Cf. Lord Hervey's Memoirs, London 1884, 3:229: "the Prince [of Wales], as soon as the christening [of Augusta, on Aug. 29, 1737] was over, sent his treasurer, Mr. Herbert, to tell everybody belonging to his family then at Court, that the Prince would not have his daughter called Princess Augusta, but according to the old English fashion, the Lady Augusta, and
that she should be called her Royal Highness, though his sisters had not been so when his father was Prince of Wales.

Thus it would seem according to Walpole's narrative that the younger children of the Prince of Wales had never before been styled Royal Highness. Frederick Lewis died in 1751, and his son George Prince of Wales became King George the IIId, whose brothers and sisters as just observed were all styled Royal Highness and that style given to them at their interments but Prince William Frederick his nephew (only son of his brother Prince William Henry Duke of Gloucester) was called only His Highness from his birth until the month of July 1816, when the Prince Regent directed that he should henceforth be styled "Royal Highness", and the same Act of Grace was at the same time accorded to his sister the Princess Sophia Matilda.

The Princess Charlotte Augusta only daughter of His Royal Highness George Prince of Wales, was styled Her Royal Highness.

In the London Gazette of the 6th of March 1821 [17686, p. 1], in the announcement of the death of the Princess Elizabeth daughter of His Royal Highness the Duke of Clarence she was styled only Her Highness. Niece to the King and granddaughter to the late king George the IIId.

In the year 1825 (6 Geo: IVth) In the Act granting an annual sum to His Royal Highness the Duke of Cumberland for the provision and support of his son Prince George Frederic of Cumberland the Prince was styled "His Highness" [6 Geo 4 c. 71]. The Prince was then nephew to the King and grandon of the late King George the IIId.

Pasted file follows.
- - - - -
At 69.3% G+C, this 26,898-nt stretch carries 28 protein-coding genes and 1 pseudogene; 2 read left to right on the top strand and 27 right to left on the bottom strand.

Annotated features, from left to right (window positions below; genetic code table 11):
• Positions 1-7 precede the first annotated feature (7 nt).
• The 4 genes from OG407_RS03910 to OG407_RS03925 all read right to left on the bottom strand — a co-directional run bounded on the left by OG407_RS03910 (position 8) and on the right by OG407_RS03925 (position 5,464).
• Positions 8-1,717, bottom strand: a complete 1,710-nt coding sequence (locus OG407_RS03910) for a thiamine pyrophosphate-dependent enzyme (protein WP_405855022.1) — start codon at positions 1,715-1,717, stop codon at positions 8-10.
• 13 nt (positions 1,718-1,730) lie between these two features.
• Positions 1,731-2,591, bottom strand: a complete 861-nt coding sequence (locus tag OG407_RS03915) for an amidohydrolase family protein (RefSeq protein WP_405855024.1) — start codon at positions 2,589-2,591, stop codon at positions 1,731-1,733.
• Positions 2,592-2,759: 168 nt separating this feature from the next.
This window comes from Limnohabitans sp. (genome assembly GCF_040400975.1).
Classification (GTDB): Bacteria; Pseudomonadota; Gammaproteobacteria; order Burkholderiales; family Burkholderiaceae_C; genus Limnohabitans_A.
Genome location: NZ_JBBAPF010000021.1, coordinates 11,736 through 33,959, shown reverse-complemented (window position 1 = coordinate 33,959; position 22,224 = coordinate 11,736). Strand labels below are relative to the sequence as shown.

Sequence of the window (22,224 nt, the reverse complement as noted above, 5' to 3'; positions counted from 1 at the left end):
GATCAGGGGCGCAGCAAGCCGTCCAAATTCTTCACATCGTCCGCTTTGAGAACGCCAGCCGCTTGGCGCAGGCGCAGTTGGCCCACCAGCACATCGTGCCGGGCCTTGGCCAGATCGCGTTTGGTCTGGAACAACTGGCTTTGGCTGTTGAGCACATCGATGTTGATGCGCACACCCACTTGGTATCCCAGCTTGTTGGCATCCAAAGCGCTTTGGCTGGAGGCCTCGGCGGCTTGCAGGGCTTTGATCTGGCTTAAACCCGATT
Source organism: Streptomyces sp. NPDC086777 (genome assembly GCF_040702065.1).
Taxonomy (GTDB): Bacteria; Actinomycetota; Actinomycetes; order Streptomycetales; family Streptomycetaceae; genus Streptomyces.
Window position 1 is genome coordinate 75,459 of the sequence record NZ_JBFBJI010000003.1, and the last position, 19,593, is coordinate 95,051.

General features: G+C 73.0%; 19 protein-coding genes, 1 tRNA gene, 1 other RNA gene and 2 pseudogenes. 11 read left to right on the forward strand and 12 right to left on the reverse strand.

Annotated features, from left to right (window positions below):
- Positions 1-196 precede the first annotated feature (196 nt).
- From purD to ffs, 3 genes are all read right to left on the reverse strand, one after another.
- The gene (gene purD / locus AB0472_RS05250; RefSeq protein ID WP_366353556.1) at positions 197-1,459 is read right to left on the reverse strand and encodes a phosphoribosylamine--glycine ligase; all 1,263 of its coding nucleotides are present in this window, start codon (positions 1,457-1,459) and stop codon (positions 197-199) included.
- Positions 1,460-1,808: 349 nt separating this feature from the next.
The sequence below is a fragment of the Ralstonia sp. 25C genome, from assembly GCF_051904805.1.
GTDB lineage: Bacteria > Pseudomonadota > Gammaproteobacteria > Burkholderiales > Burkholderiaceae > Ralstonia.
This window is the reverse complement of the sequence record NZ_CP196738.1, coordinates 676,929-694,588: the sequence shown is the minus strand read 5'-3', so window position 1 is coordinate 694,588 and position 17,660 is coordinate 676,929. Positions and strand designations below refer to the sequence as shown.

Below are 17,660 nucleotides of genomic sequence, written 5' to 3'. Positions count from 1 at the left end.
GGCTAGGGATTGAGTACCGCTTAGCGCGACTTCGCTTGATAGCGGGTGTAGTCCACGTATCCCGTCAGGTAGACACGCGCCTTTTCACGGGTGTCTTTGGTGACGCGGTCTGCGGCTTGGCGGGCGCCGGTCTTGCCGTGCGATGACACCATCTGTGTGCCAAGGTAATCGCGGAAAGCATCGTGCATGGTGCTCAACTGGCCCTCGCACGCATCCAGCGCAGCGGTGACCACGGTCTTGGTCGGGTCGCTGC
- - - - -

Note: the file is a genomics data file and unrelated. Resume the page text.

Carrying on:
In 1825 in the Act for granting to Her Royal Highness the Duchess of Kent a provision for the support of the Princess Alexandrina Victoria of Kent, the Princess was styled Her Highness. Niece to the King and granddaughter to the late king George the IIIrd.[6 Geo 4 c. 72].

At the funeral of King George the IVth in June 1830 His Majesty King William the IVth followed the Royal remains as Chief mourner, attended by the Prince George of Cumberland [ in the margin, "Cambridge"]. In the ceremonial announced in the London Gazette [18707, p. 6] under the direction of the Earl Marshal on the 19th of July 1830, the Prince was styled "Royal Highness" by command of the King.

K William IVth

In the year 1830 (1 Wm IVth) In the Act to provide for the administration of the government in case the crown should have descended upon the Princess Alexandrina Victoria daughter of His late Royal Highness the Duke of Kent, under the age of eighteen years, and for the care and government of her person, the Princess was styled "Her Royal Highness". The Princess was then niece of the King and granddaughter of the late King George the IIIrd.[1 Will 4 c. 2]

In 1835 when the Princes George of Cumberland and Cambridge were elected in the Order of the Garter His Majesty was pleased to direct Garter to style them "Royal Highness" and they were so respectively styled in the announcement of the ceremonial of election in the London Gazette of the 18th of August in that year.
[note: this is not correct; in the Gazette, issue 19298, p. 1-2, the princes are given no style.]

In 1843 in the Act (6& 7 Vict c 25) to enable Her Majesty to settle an annuity on the Princess Augusta eldest daughter of his Royal Highness the Duke of Cambridge in contemplation of her marriage, she was styled Royal Highness, and in conformity with the style assigned to her Royal brother and cousin, that style was given to her by the Queen's command in the ceremonial settled by Her Majesty for the marriage of that Princess with the Duke of Mecklenburg. Cousin to the Queen and granddaughter of King George the IIIrd.
[ London Gazette 20231, p. 2]

In 1850 (13 & 14 Vic cap 7) in the Act to enable Her Majesty to make a suitable provision for the present Duke of Cambridge, and for his sister the Princess Mary of Cambridge, they were both respectively styled "Royal Highness". Cousins to the Queen and granchildren to King George the IIIrd.

NB In regard to styles given in the Acts of Parliament cited, it should be remarked that the authority upon which they proceed are the styles given in Royal messages from the Crown transmitted to the House of Commons for making the necessary provisions for the respective parties, and therefore must be considered as emanating from the Sovereign.
C.G. Young